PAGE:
ODI World Cup recap: Can India be unstoppable in their quest for the domestic title? – LSB

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The 2023 Men’s ODI World Cup has reached the semi-final stage in the race to play the final on November 19. Here we will collect the latest events and news from the event and bring you our correspondents’ on-the-ground insights.

Match preview: India vs New Zealand, Mumbai (2pm AEDT; 8.30am GMT; 7.30pm AEST)

The unstoppable force and the shape-shifting body

India is dreaming of the World Cup, and that has nothing to do with the fact that they are unbeaten in it. This is just a byproduct of their planning leading up to the tournament. They left in 2019 needing… more. So they went out looking and tried out as many as 50 different players over the course of four years and 66 games. Six months after the start of the tournament, they were able to identify who they wanted and focused on honing their skills. In 15 international matches between March and October 2023, they were selecting all their XIs from a pool of 24 players.

Expect a cautious start. Each team tries hard not to make the first mistake, not so much trying to outsmart the opponent as outsmart them. New Zealand are masters of this art. Just stay in the game long enough for there to be a chance of breaking through.

Team news

India (Possible) 1 Rohit Sharma (captain), 2 Shubman Gill, 3 Virat Kohli, 4 Shreyas Iyer, 5 KL Rahul (wk), 6 Suryakumar Yadav, 7 Ravindra Jadeja, 8 Mohammed Shami, 9 Kuldeep Yadav, 10 Jasprit Bumrah, 11 Muhammad Siraj

New Zealand (Possible) 1 Devon Conway, 2 Rashin Ravindra, 3 Kane Williamson (capt), 4 Daryl Mitchell, 5 Tom Latham (wk), 6 Glenn Phillips, 7 Mark Chapman, 8 Mitchell Santner, 9 Tim Southee, 10 Lockie Ferguson, 11 Trent Bolt

Advantage: Jasprit Bumrah is exactly one type

Start, for example, with the meanness and precision of Jasprit Bumrah’s new-ball spells. Even if you haven’t seen a ball, the data will be enough. He has conceded 2.94 runs in the first 10 overs of the innings, an economical rate unmatched in Tests these days let alone a 50-over World Cup fueled by a four-year T20 batting boom. Meanwhile, all other bowlers in the tournament have averaged 5.51 at this stage. No other player went fewer than four each time, let alone fewer than three.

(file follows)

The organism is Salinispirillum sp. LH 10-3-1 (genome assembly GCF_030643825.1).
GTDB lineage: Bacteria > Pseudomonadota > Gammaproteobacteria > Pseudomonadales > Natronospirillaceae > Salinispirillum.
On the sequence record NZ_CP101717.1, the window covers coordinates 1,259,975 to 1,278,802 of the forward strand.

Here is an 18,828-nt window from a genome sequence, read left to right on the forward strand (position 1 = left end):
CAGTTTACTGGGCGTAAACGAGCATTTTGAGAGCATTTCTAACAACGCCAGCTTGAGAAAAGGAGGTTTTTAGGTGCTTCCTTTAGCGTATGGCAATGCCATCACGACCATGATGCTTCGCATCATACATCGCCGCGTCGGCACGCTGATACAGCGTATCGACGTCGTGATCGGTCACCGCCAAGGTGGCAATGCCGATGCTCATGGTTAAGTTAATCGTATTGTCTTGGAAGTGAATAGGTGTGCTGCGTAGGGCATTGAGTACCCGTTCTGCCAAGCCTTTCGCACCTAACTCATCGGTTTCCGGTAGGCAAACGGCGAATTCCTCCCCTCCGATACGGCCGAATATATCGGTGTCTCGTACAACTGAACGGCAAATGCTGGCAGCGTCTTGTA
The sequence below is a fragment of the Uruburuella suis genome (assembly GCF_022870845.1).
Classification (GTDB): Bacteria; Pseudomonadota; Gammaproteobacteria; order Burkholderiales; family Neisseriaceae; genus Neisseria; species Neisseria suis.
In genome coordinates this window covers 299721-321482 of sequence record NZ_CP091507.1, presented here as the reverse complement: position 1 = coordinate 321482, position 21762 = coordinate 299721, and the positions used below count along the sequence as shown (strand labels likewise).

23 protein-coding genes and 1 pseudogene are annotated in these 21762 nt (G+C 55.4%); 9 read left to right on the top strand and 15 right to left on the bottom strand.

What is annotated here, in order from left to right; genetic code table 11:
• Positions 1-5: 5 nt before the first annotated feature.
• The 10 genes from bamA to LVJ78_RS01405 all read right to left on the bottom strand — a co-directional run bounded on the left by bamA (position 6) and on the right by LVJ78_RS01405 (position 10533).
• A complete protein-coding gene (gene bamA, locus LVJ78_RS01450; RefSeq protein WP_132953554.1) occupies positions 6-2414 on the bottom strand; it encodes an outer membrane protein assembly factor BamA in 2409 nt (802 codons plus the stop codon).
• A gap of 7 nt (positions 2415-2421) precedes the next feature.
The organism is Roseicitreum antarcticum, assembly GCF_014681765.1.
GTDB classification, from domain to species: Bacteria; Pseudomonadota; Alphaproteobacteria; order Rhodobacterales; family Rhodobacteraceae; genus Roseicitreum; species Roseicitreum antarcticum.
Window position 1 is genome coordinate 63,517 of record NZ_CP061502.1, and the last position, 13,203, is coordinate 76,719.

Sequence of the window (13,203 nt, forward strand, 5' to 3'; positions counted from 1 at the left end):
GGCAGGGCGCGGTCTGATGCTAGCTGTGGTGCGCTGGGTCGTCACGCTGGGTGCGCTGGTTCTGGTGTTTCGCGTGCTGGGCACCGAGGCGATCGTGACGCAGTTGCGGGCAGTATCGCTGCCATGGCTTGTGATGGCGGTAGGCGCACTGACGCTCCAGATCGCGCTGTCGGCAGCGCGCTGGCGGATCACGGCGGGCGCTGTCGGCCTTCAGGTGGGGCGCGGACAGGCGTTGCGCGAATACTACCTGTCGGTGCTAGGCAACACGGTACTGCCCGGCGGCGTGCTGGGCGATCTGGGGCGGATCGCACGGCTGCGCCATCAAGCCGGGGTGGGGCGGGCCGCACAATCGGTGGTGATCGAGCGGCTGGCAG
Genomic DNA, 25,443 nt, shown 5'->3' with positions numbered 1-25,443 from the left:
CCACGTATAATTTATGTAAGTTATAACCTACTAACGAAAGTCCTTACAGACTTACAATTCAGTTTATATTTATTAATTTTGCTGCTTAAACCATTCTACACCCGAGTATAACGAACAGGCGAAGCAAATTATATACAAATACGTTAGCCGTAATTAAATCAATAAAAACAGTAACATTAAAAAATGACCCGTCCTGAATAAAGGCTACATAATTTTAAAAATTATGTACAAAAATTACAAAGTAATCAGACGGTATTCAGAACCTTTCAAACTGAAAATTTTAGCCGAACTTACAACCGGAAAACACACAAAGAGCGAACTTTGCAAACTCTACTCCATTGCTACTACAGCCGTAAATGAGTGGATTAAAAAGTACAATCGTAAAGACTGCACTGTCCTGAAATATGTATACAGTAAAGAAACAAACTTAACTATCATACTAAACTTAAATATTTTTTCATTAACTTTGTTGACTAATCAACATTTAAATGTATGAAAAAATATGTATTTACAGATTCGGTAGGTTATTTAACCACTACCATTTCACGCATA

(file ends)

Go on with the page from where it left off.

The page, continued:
If you’ve seen him, you’ll instantly realize that the tone he sets at the start of the innings is as unforgiving as McGrath is wont to set. Forget scoring, how are they expected to survive this?

Tactics Board: Don’t lose the game within the first 15 overs

India have lost their last four knockout matches against New Zealand across formats. New Zealand have been knocked out by (one of) the hosts in the last three ODI World Cup finals. One of these lines will be broken at Wankhede on Wednesday. Here’s how.

MUST WATCH: Aaron Finch on how Australia knows how to win

News headlines

  • There is a possibility that a reserve day will be needed for the Australia-South Africa match in Kolkata. Here’s how it works.
  • Preparing for the semi-final: There is no denying that David Warner is the GOAT in ODI

    David Warner deserves to be recognized as one of the best ODI players of all time. In an era where the format is left to wither and batsmen struggle to find the right rhythm, Warner has flourished. Of the 12 players with 22 ODI centuries or more, only AB de Villiers has a higher average and strike rate than Warner.

    Of all the ODI greats Australia has produced, Warner stands head and shoulders above them, with the lack of matches he has played highlighting his exceptional production. At the World Cup finals, when the pressure was at its peak, he raised his performance to a level only the elite could achieve.

    Mark Nicholas: In South Africa’s quest for the future, there is no room for sadness about the past

    To fully understand this, you need to revisit three license plates. The first, at the Sydney Cricket Ground in 1992, read “South Africa need to win by 22 runs from one ball”. Ridiculous – blame mathematicians. Although South Africa’s slow interest rate has tipped the equation strongly in England’s favour.

    The second, at Edgbaston in 1999, when only one run was counted from the last four balls of the match, with Lance Klusener, the unbeaten player in the tournament, scoring the strike. More of that in a minute.

    The third, at Kingsmead in Durban in 2003 – which, to be fair to the South African champions, was a tight Duckworth-Lewis stint – showed one run needed from one ball when the middle-on batsmen thought no one was needed.

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